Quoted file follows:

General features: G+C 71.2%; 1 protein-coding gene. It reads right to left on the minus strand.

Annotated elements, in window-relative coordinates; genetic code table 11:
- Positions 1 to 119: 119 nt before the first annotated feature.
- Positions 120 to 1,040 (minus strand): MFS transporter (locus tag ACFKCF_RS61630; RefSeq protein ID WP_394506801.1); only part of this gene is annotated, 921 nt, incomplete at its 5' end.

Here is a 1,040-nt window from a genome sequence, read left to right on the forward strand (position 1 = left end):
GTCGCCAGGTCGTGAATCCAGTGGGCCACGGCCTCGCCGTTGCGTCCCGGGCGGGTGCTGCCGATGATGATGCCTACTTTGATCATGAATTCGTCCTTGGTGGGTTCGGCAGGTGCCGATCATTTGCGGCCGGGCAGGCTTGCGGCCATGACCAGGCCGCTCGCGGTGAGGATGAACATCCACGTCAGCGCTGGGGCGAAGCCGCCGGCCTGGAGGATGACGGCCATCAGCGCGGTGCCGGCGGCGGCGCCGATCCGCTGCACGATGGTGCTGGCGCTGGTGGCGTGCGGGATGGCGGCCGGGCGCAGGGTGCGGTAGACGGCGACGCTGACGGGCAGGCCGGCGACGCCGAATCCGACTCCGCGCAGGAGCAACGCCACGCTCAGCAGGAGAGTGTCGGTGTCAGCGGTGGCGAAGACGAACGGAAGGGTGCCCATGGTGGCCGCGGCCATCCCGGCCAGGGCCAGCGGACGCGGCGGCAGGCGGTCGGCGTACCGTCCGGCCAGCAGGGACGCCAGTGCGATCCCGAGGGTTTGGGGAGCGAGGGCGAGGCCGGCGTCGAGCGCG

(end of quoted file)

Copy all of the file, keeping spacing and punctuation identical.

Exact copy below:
General features: G+C 71.2%; 1 protein-coding gene. It reads right to left on the minus strand.

Annotated elements, in window-relative coordinates; genetic code table 11:
- Positions 1 to 119: 119 nt before the first annotated feature.
- Positions 120 to 1,040 (minus strand): MFS transporter (locus tag ACFKCF_RS61630; RefSeq protein ID WP_394506801.1); only part of this gene is annotated, 921 nt, incomplete at its 5' end.

Here is a 1,040-nt window from a genome sequence, read left to right on the forward strand (position 1 = left end):
GTCGCCAGGTCGTGAATCCAGTGGGCCACGGCCTCGCCGTTGCGTCCCGGGCGGGTGCTGCCGATGATGATGCCTACTTTGATCATGAATTCGTCCTTGGTGGGTTCGGCAGGTGCCGATCATTTGCGGCCGGGCAGGCTTGCGGCCATGACCAGGCCGCTCGCGGTGAGGATGAACATCCACGTCAGCGCTGGGGCGAAGCCGCCGGCCTGGAGGATGACGGCCATCAGCGCGGTGCCGGCGGCGGCGCCGATCCGCTGCACGATGGTGCTGGCGCTGGTGGCGTGCGGGATGGCGGCCGGGCGCAGGGTGCGGTAGACGGCGACGCTGACGGGCAGGCCGGCGACGCCGAATCCGACTCCGCGCAGGAGCAACGCCACGCTCAGCAGGAGAGTGTCGGTGTCAGCGGTGGCGAAGACGAACGGAAGGGTGCCCATGGTGGCCGCGGCCATCCCGGCCAGGGCCAGCGGACGCGGCGGCAGGCGGTCGGCGTACCGTCCGGCCAGCAGGGACGCCAGTGCGATCCCGAGGGTTTGGGGAGCGAGGGCGAGGCCGGCGTCGAGCGCG